We can also apply changes to cells that consist of the same value. For this select one of the cells containing Asian from the Continent column. Type Asia and select Apply to All Identical Cells.

Column transformations

One of the most important applications is applying transformations on entire columns.

Common transformations

Commonly used transformations can be found under Edit cells/Common Transformations. This allows, for example, to convert all cells in the Title column into title case.

Every new dataset should experience a basic cleanup. This includes:

  • Edit cells/Common transforms/Trim leading and trailing whitespace
  • Edit cells/Common transforms/Collapse consecutive whitespace
  • and Edit cells/Common transforms/To number on numerical columns

Custom transformations

Since we can use GREL (a subset of JavaScript functions), Python or Clojure the applications and combinations are endless. Here are just a few examples:

Replacing substrings

Select Edit cells/Transform… on the Year column. Type in

value.replace('Veröffentlichung', 'Release')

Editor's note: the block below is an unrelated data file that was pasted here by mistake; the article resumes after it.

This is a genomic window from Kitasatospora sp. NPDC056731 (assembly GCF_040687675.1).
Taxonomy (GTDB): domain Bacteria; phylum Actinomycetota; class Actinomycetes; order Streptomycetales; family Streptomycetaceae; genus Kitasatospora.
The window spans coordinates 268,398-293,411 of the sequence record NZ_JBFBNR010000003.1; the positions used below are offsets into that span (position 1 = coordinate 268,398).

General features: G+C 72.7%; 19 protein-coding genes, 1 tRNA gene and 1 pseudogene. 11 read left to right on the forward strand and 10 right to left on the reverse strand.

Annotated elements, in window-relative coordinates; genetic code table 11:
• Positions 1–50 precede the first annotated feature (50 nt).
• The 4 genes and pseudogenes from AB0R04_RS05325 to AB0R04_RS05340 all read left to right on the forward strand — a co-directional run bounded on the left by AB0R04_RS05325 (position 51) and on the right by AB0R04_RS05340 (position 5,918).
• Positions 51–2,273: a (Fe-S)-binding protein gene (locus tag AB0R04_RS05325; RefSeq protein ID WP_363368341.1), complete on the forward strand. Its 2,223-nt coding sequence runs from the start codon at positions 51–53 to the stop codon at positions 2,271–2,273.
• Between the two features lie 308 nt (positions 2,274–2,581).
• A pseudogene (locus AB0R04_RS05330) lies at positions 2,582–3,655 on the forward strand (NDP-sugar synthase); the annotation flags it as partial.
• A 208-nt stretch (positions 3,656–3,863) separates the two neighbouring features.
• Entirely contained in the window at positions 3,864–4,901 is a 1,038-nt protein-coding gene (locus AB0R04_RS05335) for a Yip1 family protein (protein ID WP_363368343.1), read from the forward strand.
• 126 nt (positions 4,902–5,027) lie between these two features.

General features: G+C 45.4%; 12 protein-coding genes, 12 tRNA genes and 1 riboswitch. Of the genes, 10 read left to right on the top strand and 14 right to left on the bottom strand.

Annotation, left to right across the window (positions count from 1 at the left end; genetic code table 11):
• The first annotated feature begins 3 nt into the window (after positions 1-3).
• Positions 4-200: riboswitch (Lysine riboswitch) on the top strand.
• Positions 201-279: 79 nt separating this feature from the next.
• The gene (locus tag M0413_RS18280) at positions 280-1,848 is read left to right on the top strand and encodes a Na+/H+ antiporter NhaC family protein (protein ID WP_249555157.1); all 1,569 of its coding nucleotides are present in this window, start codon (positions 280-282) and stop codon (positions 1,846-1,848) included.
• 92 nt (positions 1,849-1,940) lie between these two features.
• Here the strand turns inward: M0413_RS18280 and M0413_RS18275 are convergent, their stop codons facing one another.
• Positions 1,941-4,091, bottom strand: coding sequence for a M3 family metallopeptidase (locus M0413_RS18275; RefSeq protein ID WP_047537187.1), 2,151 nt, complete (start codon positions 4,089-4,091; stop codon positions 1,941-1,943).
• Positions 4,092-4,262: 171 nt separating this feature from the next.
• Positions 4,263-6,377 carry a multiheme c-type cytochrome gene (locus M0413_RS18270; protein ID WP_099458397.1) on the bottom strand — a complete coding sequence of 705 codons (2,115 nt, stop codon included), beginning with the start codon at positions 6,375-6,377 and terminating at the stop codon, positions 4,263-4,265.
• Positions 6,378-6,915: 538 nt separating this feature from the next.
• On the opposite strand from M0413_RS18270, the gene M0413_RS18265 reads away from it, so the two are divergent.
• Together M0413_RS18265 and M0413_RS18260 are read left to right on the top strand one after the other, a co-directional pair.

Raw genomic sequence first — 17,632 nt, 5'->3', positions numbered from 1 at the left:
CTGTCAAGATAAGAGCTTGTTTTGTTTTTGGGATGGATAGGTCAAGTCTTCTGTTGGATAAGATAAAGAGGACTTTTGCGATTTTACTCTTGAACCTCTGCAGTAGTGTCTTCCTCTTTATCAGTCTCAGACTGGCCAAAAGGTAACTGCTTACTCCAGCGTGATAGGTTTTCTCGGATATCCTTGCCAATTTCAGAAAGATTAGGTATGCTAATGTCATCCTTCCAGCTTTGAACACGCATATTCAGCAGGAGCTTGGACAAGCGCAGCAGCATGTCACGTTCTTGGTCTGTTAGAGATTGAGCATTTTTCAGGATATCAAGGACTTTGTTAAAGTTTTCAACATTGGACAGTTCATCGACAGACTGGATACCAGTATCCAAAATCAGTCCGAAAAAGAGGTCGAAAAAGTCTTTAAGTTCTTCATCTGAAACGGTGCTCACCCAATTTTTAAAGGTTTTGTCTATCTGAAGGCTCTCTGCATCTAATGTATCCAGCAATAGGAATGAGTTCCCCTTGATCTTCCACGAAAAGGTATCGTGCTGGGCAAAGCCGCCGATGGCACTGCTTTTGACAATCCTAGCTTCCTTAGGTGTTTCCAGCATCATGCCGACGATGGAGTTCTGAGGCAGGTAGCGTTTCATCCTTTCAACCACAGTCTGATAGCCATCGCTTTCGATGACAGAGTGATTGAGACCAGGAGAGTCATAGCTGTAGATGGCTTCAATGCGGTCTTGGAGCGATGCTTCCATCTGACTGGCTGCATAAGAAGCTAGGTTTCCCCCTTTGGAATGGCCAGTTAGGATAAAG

and click OK.

Convert German number notation to English notation

Select Edit cells/Transform… on the IMDb Rating column. Type in

value.replace('.', '').replace(',', '.').toNumber()

and click OK.

Extracting substrings

Extracting the pure year value can either be done by using this Regex expression


or by removing the additional text.

Sort words in a column

Select Edit cells/Transform… on the Genre column. Type in

value.split(', ').sort().join(', ')

and click OK.

Splitting columns

Select Edit column/Split into several columns… on the Cinematography/Music column. Use , as a separator and set the number of columns to 2. Next, you might want to rename the two new columns.

Create a new column based on another column

Select Edit column/Add column based on this column… on the Genre column and type in


If you want to reference another column use cells['Director'].value.

Merge two tables